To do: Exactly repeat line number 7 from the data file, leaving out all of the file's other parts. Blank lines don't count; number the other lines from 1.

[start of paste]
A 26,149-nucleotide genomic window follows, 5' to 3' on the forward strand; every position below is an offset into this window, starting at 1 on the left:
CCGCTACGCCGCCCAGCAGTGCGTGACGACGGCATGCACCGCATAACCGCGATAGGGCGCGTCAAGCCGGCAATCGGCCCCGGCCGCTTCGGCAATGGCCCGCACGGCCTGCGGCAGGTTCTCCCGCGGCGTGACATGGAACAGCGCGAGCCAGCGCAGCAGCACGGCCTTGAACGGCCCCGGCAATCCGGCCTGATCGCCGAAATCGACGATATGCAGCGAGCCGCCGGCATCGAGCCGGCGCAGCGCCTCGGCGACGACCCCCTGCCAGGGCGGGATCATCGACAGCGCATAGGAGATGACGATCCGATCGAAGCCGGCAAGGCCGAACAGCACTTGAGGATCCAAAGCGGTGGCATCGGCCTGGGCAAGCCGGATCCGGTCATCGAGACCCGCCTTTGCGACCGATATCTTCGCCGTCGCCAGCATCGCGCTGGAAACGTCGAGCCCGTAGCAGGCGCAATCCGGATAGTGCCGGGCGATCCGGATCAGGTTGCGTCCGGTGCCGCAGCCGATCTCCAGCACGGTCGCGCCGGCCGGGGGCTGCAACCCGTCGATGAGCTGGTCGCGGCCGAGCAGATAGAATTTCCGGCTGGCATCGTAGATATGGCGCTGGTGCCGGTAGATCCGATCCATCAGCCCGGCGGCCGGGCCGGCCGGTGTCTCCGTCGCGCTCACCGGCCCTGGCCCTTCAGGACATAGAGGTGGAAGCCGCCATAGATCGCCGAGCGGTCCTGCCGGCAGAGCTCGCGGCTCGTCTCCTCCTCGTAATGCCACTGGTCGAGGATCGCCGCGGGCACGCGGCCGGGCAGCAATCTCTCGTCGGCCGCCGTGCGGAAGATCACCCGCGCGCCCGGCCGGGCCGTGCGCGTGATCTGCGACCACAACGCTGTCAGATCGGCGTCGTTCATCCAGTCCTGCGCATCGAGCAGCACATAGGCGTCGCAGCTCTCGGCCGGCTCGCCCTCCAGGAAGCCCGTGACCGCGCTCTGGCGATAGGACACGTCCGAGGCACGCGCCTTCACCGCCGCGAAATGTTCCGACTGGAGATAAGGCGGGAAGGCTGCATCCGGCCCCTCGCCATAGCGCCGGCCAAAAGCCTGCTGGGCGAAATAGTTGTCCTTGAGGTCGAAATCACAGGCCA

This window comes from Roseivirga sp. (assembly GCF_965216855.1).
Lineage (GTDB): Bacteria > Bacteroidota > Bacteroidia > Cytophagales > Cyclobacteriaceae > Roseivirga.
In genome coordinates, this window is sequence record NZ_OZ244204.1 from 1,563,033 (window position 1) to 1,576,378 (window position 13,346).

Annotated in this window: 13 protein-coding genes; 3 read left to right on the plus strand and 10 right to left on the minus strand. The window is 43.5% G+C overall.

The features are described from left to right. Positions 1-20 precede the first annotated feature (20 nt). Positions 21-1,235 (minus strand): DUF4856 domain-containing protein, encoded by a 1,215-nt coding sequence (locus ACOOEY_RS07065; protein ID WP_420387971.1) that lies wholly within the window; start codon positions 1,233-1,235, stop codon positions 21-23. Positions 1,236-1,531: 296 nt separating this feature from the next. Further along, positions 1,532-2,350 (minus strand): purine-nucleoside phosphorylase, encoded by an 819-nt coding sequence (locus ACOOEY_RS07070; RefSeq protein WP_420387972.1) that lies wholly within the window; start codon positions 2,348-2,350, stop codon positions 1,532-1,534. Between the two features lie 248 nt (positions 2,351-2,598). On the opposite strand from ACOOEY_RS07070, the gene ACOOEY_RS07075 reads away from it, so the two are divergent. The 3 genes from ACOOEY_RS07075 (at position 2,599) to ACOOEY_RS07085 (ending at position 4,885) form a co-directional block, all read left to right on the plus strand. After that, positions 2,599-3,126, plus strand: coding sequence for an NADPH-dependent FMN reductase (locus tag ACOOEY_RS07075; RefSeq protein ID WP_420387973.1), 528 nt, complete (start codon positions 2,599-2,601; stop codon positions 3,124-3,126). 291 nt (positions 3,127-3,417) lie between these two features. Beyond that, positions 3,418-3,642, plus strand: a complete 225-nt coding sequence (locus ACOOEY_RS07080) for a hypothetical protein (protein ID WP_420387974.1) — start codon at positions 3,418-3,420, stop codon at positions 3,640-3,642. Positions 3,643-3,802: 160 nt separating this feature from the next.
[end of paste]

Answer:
The features are described from left to right. Positions 1-20 precede the first annotated feature (20 nt). Positions 21-1,235 (minus strand): DUF4856 domain-containing protein, encoded by a 1,215-nt coding sequence (locus ACOOEY_RS07065; protein ID WP_420387971.1) that lies wholly within the window; start codon positions 1,233-1,235, stop codon positions 21-23. Positions 1,236-1,531: 296 nt separating this feature from the next. Further along, positions 1,532-2,350 (minus strand): purine-nucleoside phosphorylase, encoded by an 819-nt coding sequence (locus ACOOEY_RS07070; RefSeq protein WP_420387972.1) that lies wholly within the window; start codon positions 2,348-2,350, stop codon positions 1,532-1,534. Between the two features lie 248 nt (positions 2,351-2,598). On the opposite strand from ACOOEY_RS07070, the gene ACOOEY_RS07075 reads away from it, so the two are divergent. The 3 genes from ACOOEY_RS07075 (at position 2,599) to ACOOEY_RS07085 (ending at position 4,885) form a co-directional block, all read left to right on the plus strand. After that, positions 2,599-3,126, plus strand: coding sequence for an NADPH-dependent FMN reductase (locus tag ACOOEY_RS07075; RefSeq protein ID WP_420387973.1), 528 nt, complete (start codon positions 2,599-2,601; stop codon positions 3,124-3,126). 291 nt (positions 3,127-3,417) lie between these two features. Beyond that, positions 3,418-3,642, plus strand: a complete 225-nt coding sequence (locus ACOOEY_RS07080) for a hypothetical protein (protein ID WP_420387974.1) — start codon at positions 3,418-3,420, stop codon at positions 3,640-3,642. Positions 3,643-3,802: 160 nt separating this feature from the next.